Lending slowdown in US: report

Leading US banks are slowing lending as bankers and borrowers refrain from taking risks in the uncertain economy, The Wall Street Journal reported late Sunday.

A cable car passes a Citibank branch office in San Francisco, California. Leading US banks are not lending as much as bankers and borrowers refrain from taking risks in the uncertain economy,

An analysis by the Journal showed the total loans held by 15 large US banks shrank by 2.8 percent in the second quarter, and that more than half of the loan volume in April and May came from refinancing mortgages and renewing credit to businesses and not fresh loans.

The banks surveyed include financial giants such as J.P. Morgan Chase, Bank of America and Citigroup as well as regional banks such as Fifth Third Bancorp, based in Cincinnati, and Regions Financial Corp. of Birmingham, Alabama.

The 15 banks hold 47 percent of federally insured deposits and got 182.5 billion dollars in taxpayer-funded capital infusions through the Troubled Asset Relief Program, the report said.

As of June 30, the banks had 4.2 trillion dollars of loans on their balance sheets, down from 4.3 trillion dollars on March 31.

Loan portfolios shrank at 13 of the big banks, with the steepest decline at Comerica Inc., Dallas, where the loan total was down 4.3 percent to 46.6 billion dollars in the latest quarter, the paper noted.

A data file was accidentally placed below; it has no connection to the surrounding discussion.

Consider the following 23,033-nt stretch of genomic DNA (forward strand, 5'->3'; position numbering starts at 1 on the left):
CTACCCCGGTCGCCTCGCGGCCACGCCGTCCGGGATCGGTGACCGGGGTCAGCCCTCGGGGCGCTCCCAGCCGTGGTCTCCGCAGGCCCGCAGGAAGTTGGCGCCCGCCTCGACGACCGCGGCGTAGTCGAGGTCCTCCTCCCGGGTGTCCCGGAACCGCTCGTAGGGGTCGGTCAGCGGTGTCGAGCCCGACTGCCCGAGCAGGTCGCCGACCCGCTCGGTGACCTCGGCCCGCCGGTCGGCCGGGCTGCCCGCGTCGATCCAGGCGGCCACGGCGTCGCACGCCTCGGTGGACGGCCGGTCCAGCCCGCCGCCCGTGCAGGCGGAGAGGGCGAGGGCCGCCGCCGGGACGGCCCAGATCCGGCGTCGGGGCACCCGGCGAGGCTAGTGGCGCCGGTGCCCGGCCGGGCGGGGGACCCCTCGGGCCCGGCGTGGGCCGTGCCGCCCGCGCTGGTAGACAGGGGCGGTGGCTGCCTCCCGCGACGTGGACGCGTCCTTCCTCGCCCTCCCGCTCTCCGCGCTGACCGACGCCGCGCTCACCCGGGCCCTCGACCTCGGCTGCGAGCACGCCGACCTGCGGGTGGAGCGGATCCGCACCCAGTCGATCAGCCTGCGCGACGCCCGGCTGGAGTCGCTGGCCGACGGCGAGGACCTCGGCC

Bank of America reported its loan portfolio slipped 3.6 percent to 942.2 billion dollars in the second quarter, the report said.

A spokesman for the largest US bank by assets said the decrease reflected higher loan losses and lower loan demand as borrowers pay off outstanding debts.

"There were fewer opportunities to make high-quality loans because of the recession," he said.

The 15 banks reported about 803 billion dollars in loan volume in the second quarter, up 12.7 percent from the first quarter, The Journal said.

But nearly 60 percent of the increase in April and May came from refinancing mortgages and renewing business loans, according to the report. In contrast, new home purchases accounted for just 23 percent of all mortgage loans.

On a year-to-year basis, total loans held by the 15 big banks rose 17 percent from 3.6 trillion dollars in the second quarter of last year, the paper reported.

But the increase was skewed by the impact of acquisitions that included J.P. Morgan's takeover of the banking operations of Washington Mutual and Wachovia's purchase by Wells Fargo Bank, it said.

Excluding purchases, loan portfolios shrank by about 10 percent as of June 30 from a year earlier, according to the report. 

Source: AFP

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